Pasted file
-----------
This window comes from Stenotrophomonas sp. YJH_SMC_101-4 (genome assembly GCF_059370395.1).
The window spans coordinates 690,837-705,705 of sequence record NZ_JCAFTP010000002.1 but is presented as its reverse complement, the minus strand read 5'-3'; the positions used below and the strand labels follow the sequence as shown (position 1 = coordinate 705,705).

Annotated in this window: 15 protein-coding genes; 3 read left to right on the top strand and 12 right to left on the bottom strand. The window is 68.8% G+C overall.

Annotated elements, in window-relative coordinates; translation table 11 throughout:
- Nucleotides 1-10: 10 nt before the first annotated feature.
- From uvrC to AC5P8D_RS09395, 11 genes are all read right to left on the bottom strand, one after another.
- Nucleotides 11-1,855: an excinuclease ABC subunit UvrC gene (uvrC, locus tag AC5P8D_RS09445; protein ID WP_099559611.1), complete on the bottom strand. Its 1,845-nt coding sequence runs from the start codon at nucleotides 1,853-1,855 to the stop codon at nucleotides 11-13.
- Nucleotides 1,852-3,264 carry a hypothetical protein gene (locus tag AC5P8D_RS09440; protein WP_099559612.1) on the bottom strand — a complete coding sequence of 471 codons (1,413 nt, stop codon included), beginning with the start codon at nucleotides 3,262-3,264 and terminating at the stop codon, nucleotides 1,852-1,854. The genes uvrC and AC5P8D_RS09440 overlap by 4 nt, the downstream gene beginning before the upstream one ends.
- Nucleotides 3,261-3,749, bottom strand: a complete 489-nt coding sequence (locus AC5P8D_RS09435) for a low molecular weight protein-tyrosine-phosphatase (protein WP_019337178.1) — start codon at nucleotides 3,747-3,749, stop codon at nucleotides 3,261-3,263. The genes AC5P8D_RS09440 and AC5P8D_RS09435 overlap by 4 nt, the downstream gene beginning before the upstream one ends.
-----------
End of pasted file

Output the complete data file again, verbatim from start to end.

This window comes from Stenotrophomonas sp. YJH_SMC_101-4 (genome assembly GCF_059370395.1).
The window spans coordinates 690,837-705,705 of sequence record NZ_JCAFTP010000002.1 but is presented as its reverse complement, the minus strand read 5'-3'; the positions used below and the strand labels follow the sequence as shown (position 1 = coordinate 705,705).

Annotated in this window: 15 protein-coding genes; 3 read left to right on the top strand and 12 right to left on the bottom strand. The window is 68.8% G+C overall.

Annotated elements, in window-relative coordinates; translation table 11 throughout:
- Nucleotides 1-10: 10 nt before the first annotated feature.
- From uvrC to AC5P8D_RS09395, 11 genes are all read right to left on the bottom strand, one after another.
- Nucleotides 11-1,855: an excinuclease ABC subunit UvrC gene (uvrC, locus tag AC5P8D_RS09445; protein ID WP_099559611.1), complete on the bottom strand. Its 1,845-nt coding sequence runs from the start codon at nucleotides 1,853-1,855 to the stop codon at nucleotides 11-13.
- Nucleotides 1,852-3,264 carry a hypothetical protein gene (locus tag AC5P8D_RS09440; protein WP_099559612.1) on the bottom strand — a complete coding sequence of 471 codons (1,413 nt, stop codon included), beginning with the start codon at nucleotides 3,262-3,264 and terminating at the stop codon, nucleotides 1,852-1,854. The genes uvrC and AC5P8D_RS09440 overlap by 4 nt, the downstream gene beginning before the upstream one ends.
- Nucleotides 3,261-3,749, bottom strand: a complete 489-nt coding sequence (locus AC5P8D_RS09435) for a low molecular weight protein-tyrosine-phosphatase (protein WP_019337178.1) — start codon at nucleotides 3,747-3,749, stop codon at nucleotides 3,261-3,263. The genes AC5P8D_RS09440 and AC5P8D_RS09435 overlap by 4 nt, the downstream gene beginning before the upstream one ends.